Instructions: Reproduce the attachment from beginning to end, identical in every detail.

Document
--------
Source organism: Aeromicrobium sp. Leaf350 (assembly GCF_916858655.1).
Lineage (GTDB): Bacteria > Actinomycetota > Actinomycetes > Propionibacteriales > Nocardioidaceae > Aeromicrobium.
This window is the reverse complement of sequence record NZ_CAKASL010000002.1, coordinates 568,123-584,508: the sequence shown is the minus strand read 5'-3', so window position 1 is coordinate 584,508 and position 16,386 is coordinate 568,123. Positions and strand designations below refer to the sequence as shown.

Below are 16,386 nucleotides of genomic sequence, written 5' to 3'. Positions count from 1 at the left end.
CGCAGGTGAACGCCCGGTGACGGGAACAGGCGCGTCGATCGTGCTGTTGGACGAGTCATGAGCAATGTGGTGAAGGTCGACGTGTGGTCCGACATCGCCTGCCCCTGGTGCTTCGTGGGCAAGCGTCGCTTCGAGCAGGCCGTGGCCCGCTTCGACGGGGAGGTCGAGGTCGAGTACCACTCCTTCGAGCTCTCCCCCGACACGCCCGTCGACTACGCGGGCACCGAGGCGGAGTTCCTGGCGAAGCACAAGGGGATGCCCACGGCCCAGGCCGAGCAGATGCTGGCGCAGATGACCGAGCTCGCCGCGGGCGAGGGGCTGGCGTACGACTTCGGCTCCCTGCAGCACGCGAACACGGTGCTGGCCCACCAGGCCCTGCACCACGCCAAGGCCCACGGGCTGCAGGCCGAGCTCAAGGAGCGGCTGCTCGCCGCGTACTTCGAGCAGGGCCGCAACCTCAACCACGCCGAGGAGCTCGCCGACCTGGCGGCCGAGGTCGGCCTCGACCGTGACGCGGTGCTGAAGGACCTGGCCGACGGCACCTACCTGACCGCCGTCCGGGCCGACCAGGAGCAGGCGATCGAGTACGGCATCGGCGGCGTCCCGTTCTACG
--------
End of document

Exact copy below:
Source organism: Aeromicrobium sp. Leaf350 (assembly GCF_916858655.1).
Lineage (GTDB): Bacteria > Actinomycetota > Actinomycetes > Propionibacteriales > Nocardioidaceae > Aeromicrobium.
This window is the reverse complement of sequence record NZ_CAKASL010000002.1, coordinates 568,123-584,508: the sequence shown is the minus strand read 5'-3', so window position 1 is coordinate 584,508 and position 16,386 is coordinate 568,123. Positions and strand designations below refer to the sequence as shown.

Below are 16,386 nucleotides of genomic sequence, written 5' to 3'. Positions count from 1 at the left end.
CGCAGGTGAACGCCCGGTGACGGGAACAGGCGCGTCGATCGTGCTGTTGGACGAGTCATGAGCAATGTGGTGAAGGTCGACGTGTGGTCCGACATCGCCTGCCCCTGGTGCTTCGTGGGCAAGCGTCGCTTCGAGCAGGCCGTGGCCCGCTTCGACGGGGAGGTCGAGGTCGAGTACCACTCCTTCGAGCTCTCCCCCGACACGCCCGTCGACTACGCGGGCACCGAGGCGGAGTTCCTGGCGAAGCACAAGGGGATGCCCACGGCCCAGGCCGAGCAGATGCTGGCGCAGATGACCGAGCTCGCCGCGGGCGAGGGGCTGGCGTACGACTTCGGCTCCCTGCAGCACGCGAACACGGTGCTGGCCCACCAGGCCCTGCACCACGCCAAGGCCCACGGGCTGCAGGCCGAGCTCAAGGAGCGGCTGCTCGCCGCGTACTTCGAGCAGGGCCGCAACCTCAACCACGCCGAGGAGCTCGCCGACCTGGCGGCCGAGGTCGGCCTCGACCGTGACGCGGTGCTGAAGGACCTGGCCGACGGCACCTACCTGACCGCCGTCCGGGCCGACCAGGAGCAGGCGATCGAGTACGGCATCGGCGGCGTCCCGTTCTACG